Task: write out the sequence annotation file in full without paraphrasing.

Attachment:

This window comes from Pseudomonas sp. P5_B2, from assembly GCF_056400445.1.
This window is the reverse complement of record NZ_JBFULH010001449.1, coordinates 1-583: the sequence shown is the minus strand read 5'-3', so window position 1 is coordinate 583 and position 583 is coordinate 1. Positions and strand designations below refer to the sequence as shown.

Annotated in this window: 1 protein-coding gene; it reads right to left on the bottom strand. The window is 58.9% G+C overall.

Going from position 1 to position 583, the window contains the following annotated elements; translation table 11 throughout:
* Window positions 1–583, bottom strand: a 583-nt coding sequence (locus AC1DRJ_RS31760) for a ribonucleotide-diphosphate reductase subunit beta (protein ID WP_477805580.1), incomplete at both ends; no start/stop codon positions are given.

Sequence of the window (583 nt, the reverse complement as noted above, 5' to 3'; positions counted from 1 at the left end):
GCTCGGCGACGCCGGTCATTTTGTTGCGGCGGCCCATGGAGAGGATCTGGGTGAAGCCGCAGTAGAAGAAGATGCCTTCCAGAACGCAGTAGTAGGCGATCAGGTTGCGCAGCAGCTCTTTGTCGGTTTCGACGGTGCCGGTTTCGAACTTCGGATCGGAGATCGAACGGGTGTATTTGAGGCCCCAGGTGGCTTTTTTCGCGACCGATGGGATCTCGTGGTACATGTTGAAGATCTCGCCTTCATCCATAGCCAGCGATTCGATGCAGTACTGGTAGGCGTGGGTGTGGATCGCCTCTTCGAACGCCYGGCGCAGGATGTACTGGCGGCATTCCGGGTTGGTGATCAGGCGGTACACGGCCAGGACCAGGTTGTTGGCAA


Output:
This window comes from Pseudomonas sp. P5_B2, from assembly GCF_056400445.1.
This window is the reverse complement of record NZ_JBFULH010001449.1, coordinates 1-583: the sequence shown is the minus strand read 5'-3', so window position 1 is coordinate 583 and position 583 is coordinate 1. Positions and strand designations below refer to the sequence as shown.

Annotated in this window: 1 protein-coding gene; it reads right to left on the bottom strand. The window is 58.9% G+C overall.

Going from position 1 to position 583, the window contains the following annotated elements; translation table 11 throughout:
* Window positions 1–583, bottom strand: a 583-nt coding sequence (locus AC1DRJ_RS31760) for a ribonucleotide-diphosphate reductase subunit beta (protein ID WP_477805580.1), incomplete at both ends; no start/stop codon positions are given.

Sequence of the window (583 nt, the reverse complement as noted above, 5' to 3'; positions counted from 1 at the left end):
GCTCGGCGACGCCGGTCATTTTGTTGCGGCGGCCCATGGAGAGGATCTGGGTGAAGCCGCAGTAGAAGAAGATGCCTTCCAGAACGCAGTAGTAGGCGATCAGGTTGCGCAGCAGCTCTTTGTCGGTTTCGACGGTGCCGGTTTCGAACTTCGGATCGGAGATCGAACGGGTGTATTTGAGGCCCCAGGTGGCTTTTTTCGCGACCGATGGGATCTCGTGGTACATGTTGAAGATCTCGCCTTCATCCATAGCCAGCGATTCGATGCAGTACTGGTAGGCGTGGGTGTGGATCGCCTCTTCGAACGCCYGGCGCAGGATGTACTGGCGGCATTCCGGGTTGGTGATCAGGCGGTACACGGCCAGGACCAGGTTGTTGGCAA